Skip to Content

3 ways to restart a pod in Kubernetes

You can effectively restart a pod in Kubernetes, but not in the same way you might restart a service on a traditional VM using a command like systemctl restart.

Since Kubernetes manages pods based on desired states, you have to use Kubernetes operations to trigger a restart.

Here are several methods to restart a pod:

Deleting the Pod

The most straightforward way to restart a pod is to delete it. Kubernetes will notice the pod is missing (if it’s managed by a higher-level controller like a Deployment, StatefulSet, or ReplicaSet) and create a new one to replace it.

Use the kubectl delete pod command:

kubectl delete pod <pod-name> -n <namespace>

Replace <pod-name> with the name of your pod and <namespace> with the namespace where the pod is running.

If the pod is not part of a higher-level controller and is a standalone pod, you’ll need to recreate it manually from its YAML definition.

Rolling Restart for Deployments and StatefulSets

If your pod is part of a Deployment or StatefulSet, you can perform a rolling restart, which will recreate each pod one by one, minimizing downtime.

For a Deployment:

kubectl rollout restart deployment <deployment-name> -n <namespace>

For a StatefulSet:

kubectl rollout restart statefulset <statefulset-name> -n <namespace>

Replace <deployment-name> or <statefulset-name> with the name of your Deployment or StatefulSet and <namespace> with the namespace they are in.

Using kubectl scale

Another method to restart all pods in a Deployment or StatefulSet is to scale it down to 0 and then scale it back up to its original replica count.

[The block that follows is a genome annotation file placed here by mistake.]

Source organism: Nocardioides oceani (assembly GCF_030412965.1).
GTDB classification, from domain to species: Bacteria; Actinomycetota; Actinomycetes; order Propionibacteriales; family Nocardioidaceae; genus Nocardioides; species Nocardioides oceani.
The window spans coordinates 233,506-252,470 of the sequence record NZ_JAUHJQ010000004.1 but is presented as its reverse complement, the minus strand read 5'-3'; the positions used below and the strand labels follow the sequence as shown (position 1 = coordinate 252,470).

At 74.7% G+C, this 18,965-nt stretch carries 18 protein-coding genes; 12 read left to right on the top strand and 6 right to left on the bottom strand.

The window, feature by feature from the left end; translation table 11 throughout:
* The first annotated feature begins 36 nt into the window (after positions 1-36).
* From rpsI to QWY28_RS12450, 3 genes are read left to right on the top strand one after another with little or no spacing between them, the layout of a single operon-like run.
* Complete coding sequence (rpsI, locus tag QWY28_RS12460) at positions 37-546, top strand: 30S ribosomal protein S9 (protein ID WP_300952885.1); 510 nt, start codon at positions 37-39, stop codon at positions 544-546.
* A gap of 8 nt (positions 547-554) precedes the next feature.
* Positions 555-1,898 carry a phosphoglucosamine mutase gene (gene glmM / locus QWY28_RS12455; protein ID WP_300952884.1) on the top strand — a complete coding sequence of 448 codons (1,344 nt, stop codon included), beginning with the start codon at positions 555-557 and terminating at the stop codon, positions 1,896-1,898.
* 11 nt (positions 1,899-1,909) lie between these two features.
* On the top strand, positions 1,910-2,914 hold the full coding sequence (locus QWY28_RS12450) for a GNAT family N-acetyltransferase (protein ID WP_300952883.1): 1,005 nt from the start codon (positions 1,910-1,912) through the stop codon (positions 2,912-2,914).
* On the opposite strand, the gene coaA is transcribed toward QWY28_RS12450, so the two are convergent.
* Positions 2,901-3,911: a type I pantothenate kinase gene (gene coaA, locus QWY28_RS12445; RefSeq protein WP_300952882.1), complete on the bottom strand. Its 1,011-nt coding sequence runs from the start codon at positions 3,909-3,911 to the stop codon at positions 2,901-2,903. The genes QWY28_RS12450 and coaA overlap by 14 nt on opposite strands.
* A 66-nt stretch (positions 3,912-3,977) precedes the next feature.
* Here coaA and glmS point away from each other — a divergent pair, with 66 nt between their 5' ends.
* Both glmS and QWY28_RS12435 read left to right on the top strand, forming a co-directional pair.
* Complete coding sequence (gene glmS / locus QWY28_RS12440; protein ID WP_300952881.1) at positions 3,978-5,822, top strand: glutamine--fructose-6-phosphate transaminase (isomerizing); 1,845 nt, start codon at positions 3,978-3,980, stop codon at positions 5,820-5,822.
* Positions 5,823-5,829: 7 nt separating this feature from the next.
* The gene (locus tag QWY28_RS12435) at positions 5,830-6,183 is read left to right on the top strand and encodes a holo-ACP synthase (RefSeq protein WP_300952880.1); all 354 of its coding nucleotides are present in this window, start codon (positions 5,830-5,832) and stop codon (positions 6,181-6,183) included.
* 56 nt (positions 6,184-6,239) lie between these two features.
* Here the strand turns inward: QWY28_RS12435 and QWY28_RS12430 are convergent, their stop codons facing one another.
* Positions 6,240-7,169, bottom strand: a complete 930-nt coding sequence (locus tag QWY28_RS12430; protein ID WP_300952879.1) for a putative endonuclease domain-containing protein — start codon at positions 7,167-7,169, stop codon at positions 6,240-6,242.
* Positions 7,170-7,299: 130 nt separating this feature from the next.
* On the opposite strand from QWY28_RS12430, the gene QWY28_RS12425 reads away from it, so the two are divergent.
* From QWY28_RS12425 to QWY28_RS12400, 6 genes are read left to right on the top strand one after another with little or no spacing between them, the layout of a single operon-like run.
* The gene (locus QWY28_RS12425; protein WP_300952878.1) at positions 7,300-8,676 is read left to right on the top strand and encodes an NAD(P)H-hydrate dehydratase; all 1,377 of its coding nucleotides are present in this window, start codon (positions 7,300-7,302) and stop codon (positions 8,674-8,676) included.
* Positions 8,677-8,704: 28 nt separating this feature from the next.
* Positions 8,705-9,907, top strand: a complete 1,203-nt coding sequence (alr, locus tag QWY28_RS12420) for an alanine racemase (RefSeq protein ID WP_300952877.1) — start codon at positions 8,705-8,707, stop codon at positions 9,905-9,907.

This is less graceful than a rolling restart and will cause downtime.

Scale down:

kubectl scale deployment <deployment-name> --replicas=0 -n <namespace>

And then scale back up:

kubectl scale deployment <deployment-name> --replicas=<original-replica-count> -n <namespace>

Replace <deployment-name>, <namespace>, and <original-replica-count> with your Deployment’s name, namespace, and original number of replicas, respectively.


  • Restarting a pod is a common operation, but it’s essential to understand why a pod needs to be restarted and consider the impact on your application’s availability and state.
  • Always prefer using higher-level controllers like Deployments or StatefulSets over managing standalone pods, as they provide more management features, like rolling updates and rollbacks, which can minimize downtime during restarts.
  • Be cautious when scaling down services that are critical or have a single replica, as this will cause downtime.


What should I do if a pod stays in “Terminating” or doesn’t delete properly?

If a pod is stuck in Terminating status, it could be due to various reasons such as finalizers that are waiting for external actions, or volumes that cannot be detached. Force delete the pod with kubectl delete pod <pod-name> –force –grace-period=0 if necessary, but be cautious as this can result in data loss for stateful applications.

What does the “Pending” status mean for a pod in Kubernetes?

Pending status indicates that the pod has been accepted by the Kubernetes system, but one or more of the container images might not have been created yet. Reasons for a pod to remain in Pending state include insufficient resources, image pull issues, scheduling failures, or volume provisioning failures.

How can I troubleshoot a pod in “Evicted” status?

Pods can be Evicted due to resource constraints (like memory or disk space) on the node. To troubleshoot, check the eviction message using kubectl describe pod <pod-name>, review the resource requests and limits of your pods, and monitor node resource usage.